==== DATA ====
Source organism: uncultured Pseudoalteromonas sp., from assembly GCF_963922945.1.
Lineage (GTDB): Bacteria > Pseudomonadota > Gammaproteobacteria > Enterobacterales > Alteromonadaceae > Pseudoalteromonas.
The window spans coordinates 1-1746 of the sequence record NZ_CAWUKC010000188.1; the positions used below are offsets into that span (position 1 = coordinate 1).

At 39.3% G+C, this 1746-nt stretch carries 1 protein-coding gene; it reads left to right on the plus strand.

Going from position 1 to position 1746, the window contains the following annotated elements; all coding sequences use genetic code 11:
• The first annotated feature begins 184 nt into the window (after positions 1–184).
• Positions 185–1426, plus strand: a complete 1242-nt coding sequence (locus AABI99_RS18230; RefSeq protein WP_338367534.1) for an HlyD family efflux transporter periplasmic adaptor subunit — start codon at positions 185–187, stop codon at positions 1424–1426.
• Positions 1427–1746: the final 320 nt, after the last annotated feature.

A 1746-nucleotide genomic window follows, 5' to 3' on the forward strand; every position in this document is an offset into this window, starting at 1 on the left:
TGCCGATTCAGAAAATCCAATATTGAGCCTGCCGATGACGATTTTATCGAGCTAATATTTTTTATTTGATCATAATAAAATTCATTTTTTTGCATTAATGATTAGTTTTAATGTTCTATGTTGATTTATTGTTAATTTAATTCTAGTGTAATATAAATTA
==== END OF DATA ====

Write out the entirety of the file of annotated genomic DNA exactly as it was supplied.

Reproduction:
Source organism: uncultured Pseudoalteromonas sp., from assembly GCF_963922945.1.
Lineage (GTDB): Bacteria > Pseudomonadota > Gammaproteobacteria > Enterobacterales > Alteromonadaceae > Pseudoalteromonas.
The window spans coordinates 1-1746 of the sequence record NZ_CAWUKC010000188.1; the positions used below are offsets into that span (position 1 = coordinate 1).

At 39.3% G+C, this 1746-nt stretch carries 1 protein-coding gene; it reads left to right on the plus strand.

Going from position 1 to position 1746, the window contains the following annotated elements; all coding sequences use genetic code 11:
• The first annotated feature begins 184 nt into the window (after positions 1–184).
• Positions 185–1426, plus strand: a complete 1242-nt coding sequence (locus AABI99_RS18230; RefSeq protein WP_338367534.1) for an HlyD family efflux transporter periplasmic adaptor subunit — start codon at positions 185–187, stop codon at positions 1424–1426.
• Positions 1427–1746: the final 320 nt, after the last annotated feature.

A 1746-nucleotide genomic window follows, 5' to 3' on the forward strand; every position in this document is an offset into this window, starting at 1 on the left:
TGCCGATTCAGAAAATCCAATATTGAGCCTGCCGATGACGATTTTATCGAGCTAATATTTTTTATTTGATCATAATAAAATTCATTTTTTTGCATTAATGATTAGTTTTAATGTTCTATGTTGATTTATTGTTAATTTAATTCTAGTGTAATATAAATTA